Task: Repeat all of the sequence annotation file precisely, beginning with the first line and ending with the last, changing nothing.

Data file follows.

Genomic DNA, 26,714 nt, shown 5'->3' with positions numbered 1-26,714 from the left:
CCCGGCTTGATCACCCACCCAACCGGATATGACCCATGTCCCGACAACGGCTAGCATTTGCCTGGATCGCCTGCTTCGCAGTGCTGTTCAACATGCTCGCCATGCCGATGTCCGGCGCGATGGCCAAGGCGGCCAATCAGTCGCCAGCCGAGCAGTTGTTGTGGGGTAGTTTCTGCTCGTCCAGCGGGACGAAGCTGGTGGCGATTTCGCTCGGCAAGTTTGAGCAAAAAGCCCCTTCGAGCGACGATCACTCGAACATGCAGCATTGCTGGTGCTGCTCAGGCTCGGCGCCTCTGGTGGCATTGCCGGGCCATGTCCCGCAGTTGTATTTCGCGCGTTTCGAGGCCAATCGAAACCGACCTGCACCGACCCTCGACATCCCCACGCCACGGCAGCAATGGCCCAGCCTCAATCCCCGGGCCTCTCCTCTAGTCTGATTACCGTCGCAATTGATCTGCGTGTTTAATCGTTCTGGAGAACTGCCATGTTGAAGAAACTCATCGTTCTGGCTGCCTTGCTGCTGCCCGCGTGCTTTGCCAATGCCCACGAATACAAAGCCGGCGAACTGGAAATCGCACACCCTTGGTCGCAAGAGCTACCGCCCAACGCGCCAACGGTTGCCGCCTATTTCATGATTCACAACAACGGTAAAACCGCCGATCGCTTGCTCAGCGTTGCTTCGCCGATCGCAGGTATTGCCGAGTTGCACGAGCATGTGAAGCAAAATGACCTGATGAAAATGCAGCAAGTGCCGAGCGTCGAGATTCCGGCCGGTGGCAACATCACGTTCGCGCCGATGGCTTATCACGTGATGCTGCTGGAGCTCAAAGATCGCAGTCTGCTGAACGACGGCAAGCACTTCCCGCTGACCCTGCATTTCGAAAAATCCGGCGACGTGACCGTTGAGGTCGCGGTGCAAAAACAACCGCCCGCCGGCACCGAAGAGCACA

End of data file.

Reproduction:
Genomic DNA, 26,714 nt, shown 5'->3' with positions numbered 1-26,714 from the left:
CCCGGCTTGATCACCCACCCAACCGGATATGACCCATGTCCCGACAACGGCTAGCATTTGCCTGGATCGCCTGCTTCGCAGTGCTGTTCAACATGCTCGCCATGCCGATGTCCGGCGCGATGGCCAAGGCGGCCAATCAGTCGCCAGCCGAGCAGTTGTTGTGGGGTAGTTTCTGCTCGTCCAGCGGGACGAAGCTGGTGGCGATTTCGCTCGGCAAGTTTGAGCAAAAAGCCCCTTCGAGCGACGATCACTCGAACATGCAGCATTGCTGGTGCTGCTCAGGCTCGGCGCCTCTGGTGGCATTGCCGGGCCATGTCCCGCAGTTGTATTTCGCGCGTTTCGAGGCCAATCGAAACCGACCTGCACCGACCCTCGACATCCCCACGCCACGGCAGCAATGGCCCAGCCTCAATCCCCGGGCCTCTCCTCTAGTCTGATTACCGTCGCAATTGATCTGCGTGTTTAATCGTTCTGGAGAACTGCCATGTTGAAGAAACTCATCGTTCTGGCTGCCTTGCTGCTGCCCGCGTGCTTTGCCAATGCCCACGAATACAAAGCCGGCGAACTGGAAATCGCACACCCTTGGTCGCAAGAGCTACCGCCCAACGCGCCAACGGTTGCCGCCTATTTCATGATTCACAACAACGGTAAAACCGCCGATCGCTTGCTCAGCGTTGCTTCGCCGATCGCAGGTATTGCCGAGTTGCACGAGCATGTGAAGCAAAATGACCTGATGAAAATGCAGCAAGTGCCGAGCGTCGAGATTCCGGCCGGTGGCAACATCACGTTCGCGCCGATGGCTTATCACGTGATGCTGCTGGAGCTCAAAGATCGCAGTCTGCTGAACGACGGCAAGCACTTCCCGCTGACCCTGCATTTCGAAAAATCCGGCGACGTGACCGTTGAGGTCGCGGTGCAAAAACAACCGCCCGCCGGCACCGAAGAGCACA